Let’s Get Personal

The essay I wrote for Bi-Women, “Kids Keep me Kloseted,” will be published in the December newsletter and possibly online. The irony that I’m publishing a piece about being closeted is not lost on me. As I was polishing the article earlier this week, I had a quick moment of panic, in which I thought, I can’t submit this, followed by, I WILL submit it, and if it gets accepted, I’ll ask to use a pen name. (It’s not actually as juicy as all that. If it does go up online, I’ll link it here so you can be wildly disappointed).

I got an email yesterday from the editor asking how I’d like my name to appear in the print and online version. The moment of truth.

I just sent my response. I’m using my real name.

But this does bring up an issue that most writers — and I would say ALL writers who write from their deepest truth — face at some point. If your novel is based on your childhood, will you have to edit the characters your family and friends might recognize? If you’re writing a tell-all memoir, can you really tell-all? How “personal” should you get in a personal essay?

My answer? Don’t let anything keep you from your Truth, even if it doesn’t make other people look pretty. Even if it does air some dirty laundry. Even if it does express your opinions and secrets and passions in a way you’d never dare to do out loud.

But what if Aunt Ethel picks it up, and makes the connection that you think she smells like pickle juice, and never sends you a birthday card again?

That, my friends, is a very good problem to have. Because that means you’ve been published.

All writers deal with this a little differently. Annie Dillard shows her memoirs and essays to everyone mentioned before she publishes them (which some of my professors thought made her a “sell out” of sorts; I don’t agree). Some people use pen names. Others probably disguise or cut more than we could ever possibly know; most of what we see, after all, is on the other side of publication.

When you’re writing your first few drafts, don’t let anything interfere with your honesty. What you write doesn’t have to be accurate (did Mom really always favor Sis over you?), but it has to be true (why yes, it certainly felt that way). A writer’s truth is not a scientist’s truth. You know it when you feel it, and as hard as it is to put to paper (or screen), you wouldn’t be a writer if you weren’t willing to be that bold.

Right now, the novel I’m writing for NaNoWriMo (of which I wrote a whole big, fat, 0 words today!) is more heavily based on my own childhood than anything I’ve written before. It’s still fiction. I stretch the truth all over the place. But there are a lot of pieces in there my family and childhood friends would recognize. And letting them read this novel could get a little messy.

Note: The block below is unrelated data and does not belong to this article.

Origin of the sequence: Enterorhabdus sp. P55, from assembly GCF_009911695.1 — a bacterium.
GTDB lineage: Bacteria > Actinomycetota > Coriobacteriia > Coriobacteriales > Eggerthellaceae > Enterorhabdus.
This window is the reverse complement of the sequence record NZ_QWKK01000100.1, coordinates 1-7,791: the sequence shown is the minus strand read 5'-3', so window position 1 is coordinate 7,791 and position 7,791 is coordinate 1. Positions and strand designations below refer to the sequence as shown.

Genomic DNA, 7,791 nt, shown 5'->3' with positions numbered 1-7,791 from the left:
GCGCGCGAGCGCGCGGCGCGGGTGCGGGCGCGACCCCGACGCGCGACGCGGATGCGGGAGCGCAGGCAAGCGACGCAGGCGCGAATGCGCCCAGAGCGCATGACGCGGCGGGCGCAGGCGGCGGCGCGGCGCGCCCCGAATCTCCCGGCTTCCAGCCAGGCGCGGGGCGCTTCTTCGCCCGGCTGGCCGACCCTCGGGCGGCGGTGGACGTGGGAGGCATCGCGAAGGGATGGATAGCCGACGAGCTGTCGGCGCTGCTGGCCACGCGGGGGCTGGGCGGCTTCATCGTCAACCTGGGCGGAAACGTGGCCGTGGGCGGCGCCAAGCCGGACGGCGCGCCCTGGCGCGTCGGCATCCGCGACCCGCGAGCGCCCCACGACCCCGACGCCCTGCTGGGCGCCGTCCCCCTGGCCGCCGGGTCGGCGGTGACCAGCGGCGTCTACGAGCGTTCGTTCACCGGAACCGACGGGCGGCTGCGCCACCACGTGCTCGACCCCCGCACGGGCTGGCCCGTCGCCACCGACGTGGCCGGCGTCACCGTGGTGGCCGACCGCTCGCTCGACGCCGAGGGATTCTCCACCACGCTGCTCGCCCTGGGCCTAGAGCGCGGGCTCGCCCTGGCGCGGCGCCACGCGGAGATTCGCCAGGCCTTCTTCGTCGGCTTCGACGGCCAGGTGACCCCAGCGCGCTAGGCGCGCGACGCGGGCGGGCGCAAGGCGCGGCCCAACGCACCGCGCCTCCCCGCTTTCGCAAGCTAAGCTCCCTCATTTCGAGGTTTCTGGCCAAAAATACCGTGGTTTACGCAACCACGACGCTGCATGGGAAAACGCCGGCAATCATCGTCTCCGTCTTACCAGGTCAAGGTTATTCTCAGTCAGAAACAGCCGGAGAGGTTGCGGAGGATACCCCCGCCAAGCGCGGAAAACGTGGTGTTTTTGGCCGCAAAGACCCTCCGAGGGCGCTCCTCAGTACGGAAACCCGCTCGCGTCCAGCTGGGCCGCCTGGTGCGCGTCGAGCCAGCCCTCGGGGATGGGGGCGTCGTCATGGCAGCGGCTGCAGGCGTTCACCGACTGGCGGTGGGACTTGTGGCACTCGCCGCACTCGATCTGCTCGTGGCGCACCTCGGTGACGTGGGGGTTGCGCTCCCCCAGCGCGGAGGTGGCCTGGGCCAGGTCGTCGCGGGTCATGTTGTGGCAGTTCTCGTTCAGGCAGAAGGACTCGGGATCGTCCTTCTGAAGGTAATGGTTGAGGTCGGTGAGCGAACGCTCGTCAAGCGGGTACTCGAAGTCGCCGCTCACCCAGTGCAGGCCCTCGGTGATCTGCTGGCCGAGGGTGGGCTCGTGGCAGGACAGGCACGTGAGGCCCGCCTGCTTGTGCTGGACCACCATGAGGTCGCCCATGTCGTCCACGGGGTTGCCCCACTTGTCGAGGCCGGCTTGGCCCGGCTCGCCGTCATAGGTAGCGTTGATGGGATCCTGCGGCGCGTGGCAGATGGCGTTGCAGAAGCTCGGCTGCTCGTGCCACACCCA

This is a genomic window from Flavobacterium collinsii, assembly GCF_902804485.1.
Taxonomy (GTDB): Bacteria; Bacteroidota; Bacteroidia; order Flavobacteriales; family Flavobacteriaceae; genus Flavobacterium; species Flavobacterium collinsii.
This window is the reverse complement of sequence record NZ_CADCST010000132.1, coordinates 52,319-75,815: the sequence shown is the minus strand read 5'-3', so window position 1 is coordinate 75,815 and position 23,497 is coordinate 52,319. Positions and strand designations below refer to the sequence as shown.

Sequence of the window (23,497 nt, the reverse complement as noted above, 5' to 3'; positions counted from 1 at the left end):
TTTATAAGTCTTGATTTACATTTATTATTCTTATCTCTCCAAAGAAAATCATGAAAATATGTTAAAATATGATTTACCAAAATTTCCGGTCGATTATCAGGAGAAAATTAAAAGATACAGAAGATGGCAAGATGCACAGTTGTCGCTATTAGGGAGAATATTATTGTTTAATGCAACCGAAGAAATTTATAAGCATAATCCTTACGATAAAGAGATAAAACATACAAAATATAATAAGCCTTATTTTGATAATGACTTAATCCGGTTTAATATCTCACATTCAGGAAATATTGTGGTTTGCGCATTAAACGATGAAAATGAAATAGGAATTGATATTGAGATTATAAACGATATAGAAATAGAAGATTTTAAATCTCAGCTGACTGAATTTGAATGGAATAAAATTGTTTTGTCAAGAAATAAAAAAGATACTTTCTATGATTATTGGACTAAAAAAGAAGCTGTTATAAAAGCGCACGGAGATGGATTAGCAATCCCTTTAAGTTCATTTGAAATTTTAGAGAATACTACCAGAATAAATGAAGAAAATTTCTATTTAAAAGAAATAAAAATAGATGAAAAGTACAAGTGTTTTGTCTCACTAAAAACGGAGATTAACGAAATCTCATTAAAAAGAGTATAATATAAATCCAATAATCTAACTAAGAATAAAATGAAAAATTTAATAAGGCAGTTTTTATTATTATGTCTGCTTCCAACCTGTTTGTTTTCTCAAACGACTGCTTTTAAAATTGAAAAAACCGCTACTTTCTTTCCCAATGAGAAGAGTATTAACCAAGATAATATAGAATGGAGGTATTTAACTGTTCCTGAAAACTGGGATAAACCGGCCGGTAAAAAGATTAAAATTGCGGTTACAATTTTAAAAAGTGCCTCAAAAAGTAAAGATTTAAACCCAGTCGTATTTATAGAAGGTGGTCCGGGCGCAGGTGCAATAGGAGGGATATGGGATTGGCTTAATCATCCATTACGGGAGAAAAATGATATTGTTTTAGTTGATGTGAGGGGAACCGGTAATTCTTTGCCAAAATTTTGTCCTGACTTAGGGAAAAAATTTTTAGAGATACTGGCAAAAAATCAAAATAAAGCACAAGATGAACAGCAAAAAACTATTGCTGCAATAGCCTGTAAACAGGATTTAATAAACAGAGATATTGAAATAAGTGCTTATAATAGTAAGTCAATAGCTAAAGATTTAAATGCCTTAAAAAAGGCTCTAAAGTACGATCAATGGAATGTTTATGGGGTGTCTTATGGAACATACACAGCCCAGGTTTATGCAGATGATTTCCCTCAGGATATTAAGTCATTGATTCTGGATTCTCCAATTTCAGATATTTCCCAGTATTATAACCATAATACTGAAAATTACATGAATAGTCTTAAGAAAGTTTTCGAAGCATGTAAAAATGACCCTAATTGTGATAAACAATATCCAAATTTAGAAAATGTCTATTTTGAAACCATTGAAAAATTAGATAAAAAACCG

And that is a problem for another day. Now, my job is to write, and to write as boldly and truthfully as I can. Eventually, I’ll submit. And if publication ever becomes a real possibility, then I will re-examine the very hard question about whether I can dare to put a piece so heavy with my own truth out there. I am very much looking forward to facing that very hard question again and again. In the meantime, I’ll continue to practice being bold, in preparation.


4 Responses to Let’s Get Personal

  1. Jenny says:

    Practicing courage is a very good thing, especially for those of us who tend to default on the side of kindness. 🙂 Maybe your critical-of-Annie-Dillard professors were the sorts who deafaulted on the the side of courage, and needed to practice a little kindness. Practice, practice, practice. Then take a deep breath and click “send”. 😀 Yay, you!

  2. “A writer’s truth is not a scientist’s truth.” Well said! I’ve actually come to find that writing fiction can be more “true” than non-fiction. And maybe it’s because of those fears you talk about … in fiction, it’s easier to then tell Aunt Ethel, “no, I just made up that character. It had nothing to do with you!” Fiction frees the writer to say things that would be harder to say otherwise, maybe?

  3. Thanks for the comments! Jenny, you make a very good point about tempering courage with kindness; and Josh, I like what you say about fiction making it easier to access the “truth.” I think you’re right, and that may be why my first love is fiction writing. Through it, I can create circumstances that get at the truth of what my experiences have felt like even if I don’t recreate the experience itself.

  4. […] them is rather painful, immoral, even. This is all good. It also ties into my advocacy of honest writing. If you’re truly being honest, sharing your work is going to feel a little scary, whether […]

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